A particularly cheap shot was his pointing out that attendance was down 43.5 percent from last year. Well, duh, we knew the attendance would be lower, simply because the track is smaller, and attendance was to be capped at 45,000! He also writes: "Fillies and Mares with credentials more suited to a Grade II competed in a forgettable $1 million Breeders’ Cup race on Friday." Huh? That was, in my opinion leading up to Friday's races, the closest of the three races that day to a legitimate G1 (it's fair in the aftermath, considering Corinthian's smashing win, to dispute that in hindsight), and it was an eventful race with an exciting finish. "A trainer who accepted a plea bargain instead of facing trial for possession of illegal cobra venom tried to crash the party, but was asked to leave." True....but he doesn't point out that it was the geniuses in Kentucky who agreed to the idiotic deal that allowed him on the grounds, and NJ racing officials who took matters into their own hands and kicked his sorry cheating ass out the door.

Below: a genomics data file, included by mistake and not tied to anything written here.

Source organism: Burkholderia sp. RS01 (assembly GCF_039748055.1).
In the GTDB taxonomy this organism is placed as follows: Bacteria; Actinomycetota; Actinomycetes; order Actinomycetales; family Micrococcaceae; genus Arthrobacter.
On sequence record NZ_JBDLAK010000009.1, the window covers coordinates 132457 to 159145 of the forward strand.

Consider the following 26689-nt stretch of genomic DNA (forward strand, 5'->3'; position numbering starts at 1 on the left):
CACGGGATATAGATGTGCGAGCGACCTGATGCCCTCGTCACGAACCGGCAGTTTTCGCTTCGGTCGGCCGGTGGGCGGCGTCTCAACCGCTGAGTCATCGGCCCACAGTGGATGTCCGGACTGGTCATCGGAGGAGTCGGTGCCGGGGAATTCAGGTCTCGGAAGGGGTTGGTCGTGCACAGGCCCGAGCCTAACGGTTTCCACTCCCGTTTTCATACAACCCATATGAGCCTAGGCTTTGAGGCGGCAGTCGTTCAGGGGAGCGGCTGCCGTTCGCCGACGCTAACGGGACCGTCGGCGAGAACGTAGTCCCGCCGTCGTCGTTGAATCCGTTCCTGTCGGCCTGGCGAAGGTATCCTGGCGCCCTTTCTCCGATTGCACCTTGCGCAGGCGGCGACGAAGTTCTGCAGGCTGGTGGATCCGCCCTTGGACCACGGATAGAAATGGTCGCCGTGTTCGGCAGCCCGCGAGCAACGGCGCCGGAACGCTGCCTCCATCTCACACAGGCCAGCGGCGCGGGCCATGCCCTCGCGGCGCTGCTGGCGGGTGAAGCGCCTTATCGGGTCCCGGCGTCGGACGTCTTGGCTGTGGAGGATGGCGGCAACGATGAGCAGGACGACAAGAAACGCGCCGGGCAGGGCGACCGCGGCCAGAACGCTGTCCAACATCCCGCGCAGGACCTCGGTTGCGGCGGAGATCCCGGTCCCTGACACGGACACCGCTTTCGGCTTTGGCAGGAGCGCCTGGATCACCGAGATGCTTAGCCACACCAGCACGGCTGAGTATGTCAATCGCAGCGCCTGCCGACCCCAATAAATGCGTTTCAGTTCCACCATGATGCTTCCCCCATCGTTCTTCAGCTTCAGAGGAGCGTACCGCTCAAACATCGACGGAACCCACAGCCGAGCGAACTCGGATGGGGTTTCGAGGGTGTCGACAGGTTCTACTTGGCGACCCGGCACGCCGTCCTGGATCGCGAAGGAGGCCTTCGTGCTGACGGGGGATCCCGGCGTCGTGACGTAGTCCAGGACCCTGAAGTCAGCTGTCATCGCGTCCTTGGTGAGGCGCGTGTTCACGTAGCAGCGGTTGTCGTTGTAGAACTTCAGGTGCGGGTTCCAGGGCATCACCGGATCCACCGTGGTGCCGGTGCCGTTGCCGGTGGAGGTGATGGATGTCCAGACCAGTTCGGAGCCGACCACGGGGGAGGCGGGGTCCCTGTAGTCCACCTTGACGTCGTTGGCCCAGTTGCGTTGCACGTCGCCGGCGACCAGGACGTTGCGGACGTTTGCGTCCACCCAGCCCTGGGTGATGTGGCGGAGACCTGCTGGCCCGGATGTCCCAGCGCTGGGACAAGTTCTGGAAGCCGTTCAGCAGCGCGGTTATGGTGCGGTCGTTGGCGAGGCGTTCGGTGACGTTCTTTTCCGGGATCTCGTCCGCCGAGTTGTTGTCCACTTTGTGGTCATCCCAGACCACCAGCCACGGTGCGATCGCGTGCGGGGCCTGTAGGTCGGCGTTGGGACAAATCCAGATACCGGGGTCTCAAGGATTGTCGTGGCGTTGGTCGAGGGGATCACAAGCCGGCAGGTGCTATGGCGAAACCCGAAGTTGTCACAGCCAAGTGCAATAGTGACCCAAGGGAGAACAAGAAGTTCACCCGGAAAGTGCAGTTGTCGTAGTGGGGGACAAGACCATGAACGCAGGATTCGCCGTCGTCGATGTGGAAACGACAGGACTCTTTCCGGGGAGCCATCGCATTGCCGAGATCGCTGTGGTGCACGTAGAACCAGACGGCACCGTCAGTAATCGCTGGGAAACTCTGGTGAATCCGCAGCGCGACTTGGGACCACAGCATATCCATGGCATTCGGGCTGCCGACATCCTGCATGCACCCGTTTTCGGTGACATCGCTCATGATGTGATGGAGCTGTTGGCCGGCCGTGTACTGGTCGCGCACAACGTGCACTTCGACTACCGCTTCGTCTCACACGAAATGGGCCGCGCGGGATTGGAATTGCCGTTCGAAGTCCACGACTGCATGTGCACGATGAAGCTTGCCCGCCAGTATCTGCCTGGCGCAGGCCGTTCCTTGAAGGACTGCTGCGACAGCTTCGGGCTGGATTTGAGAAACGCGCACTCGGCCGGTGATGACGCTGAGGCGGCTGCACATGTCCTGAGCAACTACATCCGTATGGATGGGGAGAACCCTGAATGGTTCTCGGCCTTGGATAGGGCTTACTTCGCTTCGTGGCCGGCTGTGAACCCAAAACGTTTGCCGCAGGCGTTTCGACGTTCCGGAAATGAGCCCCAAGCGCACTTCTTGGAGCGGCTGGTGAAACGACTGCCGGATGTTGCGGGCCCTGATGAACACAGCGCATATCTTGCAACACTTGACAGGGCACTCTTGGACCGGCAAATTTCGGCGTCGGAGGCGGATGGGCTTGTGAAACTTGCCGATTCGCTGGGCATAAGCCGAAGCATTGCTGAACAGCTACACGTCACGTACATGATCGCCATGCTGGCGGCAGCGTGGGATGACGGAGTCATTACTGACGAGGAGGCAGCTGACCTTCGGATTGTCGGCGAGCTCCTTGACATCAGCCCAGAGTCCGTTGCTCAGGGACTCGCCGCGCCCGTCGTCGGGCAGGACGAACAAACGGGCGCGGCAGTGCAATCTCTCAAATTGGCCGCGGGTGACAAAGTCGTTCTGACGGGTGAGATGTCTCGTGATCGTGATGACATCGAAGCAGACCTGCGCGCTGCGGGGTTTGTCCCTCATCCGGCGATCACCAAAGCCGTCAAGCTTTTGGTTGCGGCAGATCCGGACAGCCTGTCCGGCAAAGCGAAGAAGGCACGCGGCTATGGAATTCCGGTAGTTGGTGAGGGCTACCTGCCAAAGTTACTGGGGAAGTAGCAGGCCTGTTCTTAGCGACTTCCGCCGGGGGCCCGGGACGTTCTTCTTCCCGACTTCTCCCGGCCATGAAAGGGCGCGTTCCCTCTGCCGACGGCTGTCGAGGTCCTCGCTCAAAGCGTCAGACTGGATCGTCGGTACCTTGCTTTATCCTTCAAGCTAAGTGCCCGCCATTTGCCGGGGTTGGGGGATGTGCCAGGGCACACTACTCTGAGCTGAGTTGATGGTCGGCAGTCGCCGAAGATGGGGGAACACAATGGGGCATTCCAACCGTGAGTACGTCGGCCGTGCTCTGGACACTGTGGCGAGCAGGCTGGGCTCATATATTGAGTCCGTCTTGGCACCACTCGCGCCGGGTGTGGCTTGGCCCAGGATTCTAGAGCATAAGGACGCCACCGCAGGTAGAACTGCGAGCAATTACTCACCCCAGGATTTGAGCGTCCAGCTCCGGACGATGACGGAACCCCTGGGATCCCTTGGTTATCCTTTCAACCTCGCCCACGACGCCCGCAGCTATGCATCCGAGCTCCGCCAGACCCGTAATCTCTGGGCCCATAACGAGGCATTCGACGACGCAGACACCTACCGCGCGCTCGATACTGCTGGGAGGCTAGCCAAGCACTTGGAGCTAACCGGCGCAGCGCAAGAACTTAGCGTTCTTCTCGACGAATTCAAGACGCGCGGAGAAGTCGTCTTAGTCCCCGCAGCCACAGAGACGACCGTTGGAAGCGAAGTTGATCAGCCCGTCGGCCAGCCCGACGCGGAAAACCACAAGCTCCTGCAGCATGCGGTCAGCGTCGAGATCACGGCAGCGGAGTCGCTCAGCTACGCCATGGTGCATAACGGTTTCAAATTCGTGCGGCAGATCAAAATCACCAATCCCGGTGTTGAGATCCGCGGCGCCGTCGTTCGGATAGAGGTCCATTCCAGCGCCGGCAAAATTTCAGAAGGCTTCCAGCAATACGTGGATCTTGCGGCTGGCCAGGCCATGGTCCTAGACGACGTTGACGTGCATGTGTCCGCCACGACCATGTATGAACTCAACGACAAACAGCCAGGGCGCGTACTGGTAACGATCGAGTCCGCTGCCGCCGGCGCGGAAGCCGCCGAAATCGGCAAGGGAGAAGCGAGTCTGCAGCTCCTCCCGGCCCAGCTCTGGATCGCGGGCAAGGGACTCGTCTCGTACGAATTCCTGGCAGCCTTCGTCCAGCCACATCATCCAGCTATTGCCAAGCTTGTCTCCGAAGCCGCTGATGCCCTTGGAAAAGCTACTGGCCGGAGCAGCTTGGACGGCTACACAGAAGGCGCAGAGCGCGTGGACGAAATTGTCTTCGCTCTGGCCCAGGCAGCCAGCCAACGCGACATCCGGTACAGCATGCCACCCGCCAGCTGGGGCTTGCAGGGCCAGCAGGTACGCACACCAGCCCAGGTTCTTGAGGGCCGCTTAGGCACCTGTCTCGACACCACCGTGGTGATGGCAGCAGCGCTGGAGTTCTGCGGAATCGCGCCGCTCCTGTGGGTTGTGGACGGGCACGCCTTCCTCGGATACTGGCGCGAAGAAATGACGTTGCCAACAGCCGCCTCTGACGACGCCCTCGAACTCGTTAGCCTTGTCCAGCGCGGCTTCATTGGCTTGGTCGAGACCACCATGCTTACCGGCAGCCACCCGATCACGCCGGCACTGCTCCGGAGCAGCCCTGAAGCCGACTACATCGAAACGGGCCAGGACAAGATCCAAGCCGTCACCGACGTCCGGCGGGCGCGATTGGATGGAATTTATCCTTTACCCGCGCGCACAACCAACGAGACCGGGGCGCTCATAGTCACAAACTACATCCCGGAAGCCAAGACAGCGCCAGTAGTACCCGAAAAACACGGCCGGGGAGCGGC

And finally, he writes: "TV ratings floundered (again)." True and false. They could be better for sure; but they were up slightly from last year.

I suppose if someone is determined to heap criticism on someone or something, he can always find things to complain about. But while not everything was perfect, they certainly were not as bleak as portrayed by Vic Zast. A little compassion for the good people of Monmouth, New Jersey, and the Breeders' Cup, all of whom put their hearts and souls into making the event a successful one only to be double-crossed by Mother Nature, wouldn't hurt either.